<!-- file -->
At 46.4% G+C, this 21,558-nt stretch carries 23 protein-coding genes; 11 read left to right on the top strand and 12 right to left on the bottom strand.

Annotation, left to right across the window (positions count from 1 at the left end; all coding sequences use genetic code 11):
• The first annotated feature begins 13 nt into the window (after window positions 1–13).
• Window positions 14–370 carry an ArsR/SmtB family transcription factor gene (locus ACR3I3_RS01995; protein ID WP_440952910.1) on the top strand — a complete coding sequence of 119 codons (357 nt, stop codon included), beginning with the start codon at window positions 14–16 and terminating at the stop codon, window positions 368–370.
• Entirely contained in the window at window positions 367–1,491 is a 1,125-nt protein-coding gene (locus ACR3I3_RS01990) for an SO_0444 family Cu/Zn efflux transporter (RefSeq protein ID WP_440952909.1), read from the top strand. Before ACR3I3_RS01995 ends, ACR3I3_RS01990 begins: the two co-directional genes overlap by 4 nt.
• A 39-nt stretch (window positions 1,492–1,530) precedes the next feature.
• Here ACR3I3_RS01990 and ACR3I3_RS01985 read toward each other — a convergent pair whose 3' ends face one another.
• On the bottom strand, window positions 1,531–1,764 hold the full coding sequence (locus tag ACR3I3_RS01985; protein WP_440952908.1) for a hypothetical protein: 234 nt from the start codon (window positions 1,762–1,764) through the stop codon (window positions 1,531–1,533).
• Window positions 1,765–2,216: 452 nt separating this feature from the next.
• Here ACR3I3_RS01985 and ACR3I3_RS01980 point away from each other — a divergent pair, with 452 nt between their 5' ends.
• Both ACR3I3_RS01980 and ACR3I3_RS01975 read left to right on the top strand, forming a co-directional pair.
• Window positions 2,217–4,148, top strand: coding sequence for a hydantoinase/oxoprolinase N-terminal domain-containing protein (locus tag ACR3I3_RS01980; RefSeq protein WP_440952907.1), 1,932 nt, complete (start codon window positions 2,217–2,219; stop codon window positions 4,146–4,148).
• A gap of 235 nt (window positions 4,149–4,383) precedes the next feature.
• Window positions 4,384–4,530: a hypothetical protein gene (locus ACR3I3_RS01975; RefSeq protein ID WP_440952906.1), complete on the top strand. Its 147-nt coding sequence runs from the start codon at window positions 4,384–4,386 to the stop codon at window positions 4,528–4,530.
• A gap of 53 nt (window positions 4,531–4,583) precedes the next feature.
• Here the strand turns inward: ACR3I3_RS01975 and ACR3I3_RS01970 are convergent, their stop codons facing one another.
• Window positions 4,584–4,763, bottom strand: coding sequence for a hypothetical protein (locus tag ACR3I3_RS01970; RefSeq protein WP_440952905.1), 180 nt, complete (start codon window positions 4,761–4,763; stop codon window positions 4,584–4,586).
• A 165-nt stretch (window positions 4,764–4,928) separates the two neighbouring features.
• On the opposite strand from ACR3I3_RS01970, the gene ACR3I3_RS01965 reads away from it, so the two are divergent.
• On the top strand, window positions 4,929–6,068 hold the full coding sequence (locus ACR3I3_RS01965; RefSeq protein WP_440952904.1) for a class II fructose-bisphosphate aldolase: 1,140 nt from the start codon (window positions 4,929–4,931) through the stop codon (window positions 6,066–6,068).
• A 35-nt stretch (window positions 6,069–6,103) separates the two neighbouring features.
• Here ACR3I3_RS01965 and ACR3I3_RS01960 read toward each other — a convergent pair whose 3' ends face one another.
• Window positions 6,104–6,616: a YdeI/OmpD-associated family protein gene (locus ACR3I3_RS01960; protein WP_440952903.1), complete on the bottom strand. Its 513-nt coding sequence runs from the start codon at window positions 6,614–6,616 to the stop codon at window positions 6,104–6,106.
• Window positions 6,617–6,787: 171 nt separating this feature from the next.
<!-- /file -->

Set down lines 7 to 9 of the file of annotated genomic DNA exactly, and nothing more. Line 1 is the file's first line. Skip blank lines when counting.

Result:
• Here ACR3I3_RS01990 and ACR3I3_RS01985 read toward each other — a convergent pair whose 3' ends face one another.
• On the bottom strand, window positions 1,531–1,764 hold the full coding sequence (locus tag ACR3I3_RS01985; protein WP_440952908.1) for a hypothetical protein: 234 nt from the start codon (window positions 1,762–1,764) through the stop codon (window positions 1,531–1,533).
• Window positions 1,765–2,216: 452 nt separating this feature from the next.